DC Animated Universe
This article is written from the Real World perspective Bruce Timm

Superman, more commonly referred to as Superman 64, is a video game that was released by Titus Software on May 31, 1999 on the Nintendo 64. The game is based on Superman: The Animated Series. Much like Castlevania 64, the game is not actually titled "Superman 64" on its box, cartridge, or the title screen. It is notorious for the extremely negative reception it received from critics, being dubbed one of the worst video games of all time.


Lex Luthor creates a virtual version of Metropolis and then succeeds in trapping Lois Lane, Jimmy Olsen and Emil Hamilton within it. Superman is forced to enter the virtual world and is forced to fly through a series of rings and destroy cars. He also has to complete obstacles in order to save his friends and stop Lex Luthor. Other villains Superman battles in the game include Parasite, Darkseid and Brainiac.


The player assumes the role of Superman and is challenged to complete obstacles throughout the game, usually levels contain similar challenges. In most levels, Superman flies through a series of rings within a time limit (unless the player chooses to play the game on an easy difficulty; the rings then disappear but the timer remains the same). The "virtual Metropolis" is filled with what the developers called "Kryptonite fog" (which was actually the draw distance), supposedly there to slow him down. The game also features "Solve the Maze" segments where the player is given a time limit to solve certain obstacles similar to mazes.


Having heard from Titus' office in LA that Warner Bros was moving forward on production for Superman: The Animated Series, Eric Caen contacted the company in a gambit to land licensing rights for the game studio. "They asked me three times if I was sure of what I was doing." Caen would recall, "No one else was interested enough in Superman to do a video game about him.”[1]

While Superman was in talks for a Nintendo 64 DD release as early as April 1997[2], the public wouldn't receive their first taste of the game until E3 1997 where a cross-release for GameBoy and Playstation was unveiled. Titus Software was reported to be working with the "Warner Bros. cartoon folks" on a game that would see Superman "stop Lex Luthor from using the LexoSkel 5000 to take over the world." While a release date wasn't given, impressions were a release later in the year[3] despite the game's build reportedly only being around 20% complete.[4]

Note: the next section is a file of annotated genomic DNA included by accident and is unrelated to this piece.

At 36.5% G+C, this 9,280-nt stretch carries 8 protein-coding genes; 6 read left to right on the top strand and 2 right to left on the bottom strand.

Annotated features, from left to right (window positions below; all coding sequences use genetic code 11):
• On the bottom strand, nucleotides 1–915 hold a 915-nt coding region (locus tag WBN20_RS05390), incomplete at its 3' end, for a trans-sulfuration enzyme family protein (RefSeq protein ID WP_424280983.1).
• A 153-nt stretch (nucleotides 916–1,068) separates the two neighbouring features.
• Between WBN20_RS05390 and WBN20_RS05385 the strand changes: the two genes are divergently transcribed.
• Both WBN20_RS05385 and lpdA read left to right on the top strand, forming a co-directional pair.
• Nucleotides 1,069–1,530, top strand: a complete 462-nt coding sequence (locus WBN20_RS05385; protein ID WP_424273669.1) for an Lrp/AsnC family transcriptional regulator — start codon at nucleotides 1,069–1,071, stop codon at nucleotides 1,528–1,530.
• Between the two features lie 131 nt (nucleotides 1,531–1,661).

At some point, a June 1998 release was announced, but was pushed back to July 25th following delays. By March that year, developers were promising that the 85-95% complete game would receive it's final touches in time for fans to experience at E3 1998.[5] Press around this build promised appearances from not only Luthor, but also Brainiac, Lobo and the Toyman with a first level that involved saving Jimmy Olsen. Kryptonite was also suggested to be an important plot point,[6][7] and was seemingly an in-narrative explanation for fog covering the city in early builds.[8]

The game returned to E3 as promised with another demo in 1998 projecting a complete build between June and September of that year "depending on industry reaction and comments". Titus Software co-founder and president Eric Caen bragged the game contained an objects interactions system "so complex that you can throw a car that will collide with another car that will push a third object that will kill an enemy next to it!", Additionally, this build of the game contained a multiplayer mode where up to four players controlled a small flying spaceship in a shoot out over Metropolis.[9]

By August, press was reporting that the title was delayed once again to "address criticisms in gameplay", expecting a new demo by September.[10] Titus announced in April 1999 that they would be halting production on "Jungle Bots" and "Quest for Camelot" opening their E3 presence in 1999 to be fully devoted to Superman.[11]

Despite years of anticipation, press remained less than enthusiastic with IGN noting of the E3 1999 build that " The return to the drawing board has obviously restored enough confidence to actually release the game, but that doesn't mean the game has been done right."[12] The game was quietly shipped to retailers for release May 29, 1999.[13]

According to Caen, Warner's licensing team was replaced days later, leading to the project's constant state of flux. “The next people in charge hated us the first minute they saw us and our project" he said. "They believed a major company such as EA Games would pay more and create a better product.” Attempting to steer the game in a new direction, the licensors suggested a Sim City style game in which Superman enacted the duties of Mayor of Metropolis. Once this idea was shot down, DC and Warner did what they could to slow the project down. “It took us months to get every single character approved,”[1]